Neslisah Osmanoglu, a twice-exiled Ottoman princess, died Monday. She was 91.

She was the oldest member of the Ottoman dynasty. Her nephew, Abdulhamid Kayihan Osmanoglu confirmed her death. Sources say she died of a heart attack. Her funeral was held Tuesday, followed by burial in Istanbul, the former Ottoman capital, reported the Associated Press.

Neslisah Osmanoglu, also known as Princess Neslisah, was born in Istanbul on Feb. 4, 1921, during the last days before Mustafa Kemal Ataturk overthrew the Ottoman dynasty and established the modern Turkish republic. She was the granddaughter of the last  sultan, Vahdettin. 

The deposed imperial family was exiled from Turkey in 1924. Female members were allowed back into the country in the 1950s, while men were barred until 1974.

Neslisah grew up in Nice, France, before moving to Egypt.

When we were in exile we lived longing for the country, she told historian Murat Bardakci, in a biography on her life according to the Associated Press. My mother had friends who would go to Istanbul. I would ask them to bring me back a bit of soil from Istanbul, but none did.

She married Egyptian Prince Muhammed Abdel Monem in 1940. Prince Monem ruled Egypt for 10 months before the country became a republic under popular reformist Gamal Abdel Nasser.

The couple was forced to leave Egypt. They settled in France with her husband. They had two children, a son and a daughter. In the 1957, the princess and her daughter returned to Istanbul.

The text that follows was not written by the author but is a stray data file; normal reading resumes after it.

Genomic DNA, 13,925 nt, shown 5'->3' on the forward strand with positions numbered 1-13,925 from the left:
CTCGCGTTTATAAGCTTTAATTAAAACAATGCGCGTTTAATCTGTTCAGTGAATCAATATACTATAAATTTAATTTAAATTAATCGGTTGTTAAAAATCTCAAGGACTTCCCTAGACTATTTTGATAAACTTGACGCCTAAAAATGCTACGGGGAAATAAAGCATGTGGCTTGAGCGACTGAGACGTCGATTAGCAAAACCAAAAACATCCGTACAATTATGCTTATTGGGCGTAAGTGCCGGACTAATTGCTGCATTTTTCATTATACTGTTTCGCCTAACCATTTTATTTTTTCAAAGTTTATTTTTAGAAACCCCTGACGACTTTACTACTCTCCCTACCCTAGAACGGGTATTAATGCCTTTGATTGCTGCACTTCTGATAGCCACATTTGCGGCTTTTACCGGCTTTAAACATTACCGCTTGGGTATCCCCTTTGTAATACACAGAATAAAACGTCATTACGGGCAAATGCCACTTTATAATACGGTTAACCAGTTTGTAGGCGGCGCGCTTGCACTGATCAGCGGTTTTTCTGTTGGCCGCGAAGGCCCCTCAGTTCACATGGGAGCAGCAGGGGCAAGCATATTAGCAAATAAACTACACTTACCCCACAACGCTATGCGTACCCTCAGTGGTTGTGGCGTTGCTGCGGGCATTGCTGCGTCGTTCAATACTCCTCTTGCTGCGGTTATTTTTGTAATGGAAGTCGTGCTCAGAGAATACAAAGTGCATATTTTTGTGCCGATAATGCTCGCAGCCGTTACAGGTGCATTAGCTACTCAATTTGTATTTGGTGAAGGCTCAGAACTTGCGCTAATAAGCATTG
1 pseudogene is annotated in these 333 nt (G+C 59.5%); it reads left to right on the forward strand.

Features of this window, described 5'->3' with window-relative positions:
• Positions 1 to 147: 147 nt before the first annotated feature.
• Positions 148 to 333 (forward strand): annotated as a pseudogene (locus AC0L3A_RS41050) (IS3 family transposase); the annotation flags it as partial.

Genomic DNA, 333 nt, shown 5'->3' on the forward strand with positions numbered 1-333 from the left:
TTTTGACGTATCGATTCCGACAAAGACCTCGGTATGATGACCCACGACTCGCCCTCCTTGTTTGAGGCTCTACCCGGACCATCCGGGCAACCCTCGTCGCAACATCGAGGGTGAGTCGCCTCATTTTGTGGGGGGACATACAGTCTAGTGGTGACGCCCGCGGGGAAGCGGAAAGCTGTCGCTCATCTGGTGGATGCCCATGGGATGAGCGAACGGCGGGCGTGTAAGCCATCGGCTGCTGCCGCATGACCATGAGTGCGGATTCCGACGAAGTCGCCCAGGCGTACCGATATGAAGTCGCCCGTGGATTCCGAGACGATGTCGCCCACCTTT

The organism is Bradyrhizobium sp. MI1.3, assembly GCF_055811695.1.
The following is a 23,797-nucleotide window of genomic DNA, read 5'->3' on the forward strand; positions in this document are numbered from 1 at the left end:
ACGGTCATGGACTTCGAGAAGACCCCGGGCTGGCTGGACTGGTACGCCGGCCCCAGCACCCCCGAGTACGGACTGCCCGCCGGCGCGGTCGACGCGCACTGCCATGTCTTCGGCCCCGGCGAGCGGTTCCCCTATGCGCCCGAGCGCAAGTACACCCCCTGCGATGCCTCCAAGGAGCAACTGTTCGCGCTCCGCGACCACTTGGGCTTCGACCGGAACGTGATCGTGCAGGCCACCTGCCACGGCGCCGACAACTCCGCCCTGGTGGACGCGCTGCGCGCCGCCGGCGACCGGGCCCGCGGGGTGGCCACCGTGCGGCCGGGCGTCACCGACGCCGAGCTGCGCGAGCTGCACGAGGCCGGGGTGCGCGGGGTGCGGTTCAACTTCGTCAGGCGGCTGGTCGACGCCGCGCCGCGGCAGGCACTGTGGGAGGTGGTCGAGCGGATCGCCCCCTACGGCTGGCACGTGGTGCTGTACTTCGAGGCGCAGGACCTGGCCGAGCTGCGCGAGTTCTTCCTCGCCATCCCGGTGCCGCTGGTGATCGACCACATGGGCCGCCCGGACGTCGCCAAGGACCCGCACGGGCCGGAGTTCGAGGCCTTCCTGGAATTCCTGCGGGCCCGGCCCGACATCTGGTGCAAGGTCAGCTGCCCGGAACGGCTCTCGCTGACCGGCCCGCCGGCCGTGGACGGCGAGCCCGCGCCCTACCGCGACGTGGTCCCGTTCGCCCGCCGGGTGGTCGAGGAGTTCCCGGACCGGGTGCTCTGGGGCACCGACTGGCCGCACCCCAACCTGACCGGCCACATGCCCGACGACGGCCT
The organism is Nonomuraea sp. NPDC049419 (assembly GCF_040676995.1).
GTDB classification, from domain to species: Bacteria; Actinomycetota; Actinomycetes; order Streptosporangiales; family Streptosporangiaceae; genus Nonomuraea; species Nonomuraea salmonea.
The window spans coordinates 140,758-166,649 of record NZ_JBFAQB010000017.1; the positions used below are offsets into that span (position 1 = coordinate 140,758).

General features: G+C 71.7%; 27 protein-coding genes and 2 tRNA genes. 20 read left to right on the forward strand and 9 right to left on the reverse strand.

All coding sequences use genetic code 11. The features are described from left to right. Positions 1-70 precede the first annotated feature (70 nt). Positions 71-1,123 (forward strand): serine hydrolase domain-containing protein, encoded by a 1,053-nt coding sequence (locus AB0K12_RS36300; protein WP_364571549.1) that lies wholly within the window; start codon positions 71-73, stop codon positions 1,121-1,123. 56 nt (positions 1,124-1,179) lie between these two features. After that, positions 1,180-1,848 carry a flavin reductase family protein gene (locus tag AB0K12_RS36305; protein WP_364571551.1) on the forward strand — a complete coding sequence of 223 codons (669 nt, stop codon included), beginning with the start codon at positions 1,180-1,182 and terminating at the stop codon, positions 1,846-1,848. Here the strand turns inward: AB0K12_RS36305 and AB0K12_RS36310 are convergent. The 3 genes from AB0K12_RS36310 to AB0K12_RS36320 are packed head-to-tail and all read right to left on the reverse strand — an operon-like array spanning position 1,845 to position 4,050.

Her husband died in Istanbul in 1979.

Her son, Abbas Hilmi, still holds the title of Egyptian prince, according to AFP.

She was the last surviving member of the Ottoman dynasty to be born during the empire, after the recent deaths of her relatives Prince Burhaneddin Cem in 2008 and Prince Ertugrul Osman in 2009.

Turkish President Abdullah Gul and Prime Minister Recep Tayyip Erdogan gave their condolences to the family.

I was deeply saddened by the passing of Nesli?ah Osmano?lu, the eldest member of the Ottoman dynasty that made its mark on Turkish and world history, as well as on the period it represents, and which established the Ottoman state and transformed it into a world empire, Gül said in a public statement.

She was the poster-child for nobleness who carried the blood of Osman [who established the Ottoman Empire], he said in Parliament, according to the Associated Press. We remember her with high regard and our blessings.

Her funeral was held at the Y?ld?z Mosque in Istanbul Tuesday. She was later buried in a family vault at the A?iyan Cemetery, reported Hürriyet Daily News.

Neslisah Sultan is survived by a son, daughter and a grandson.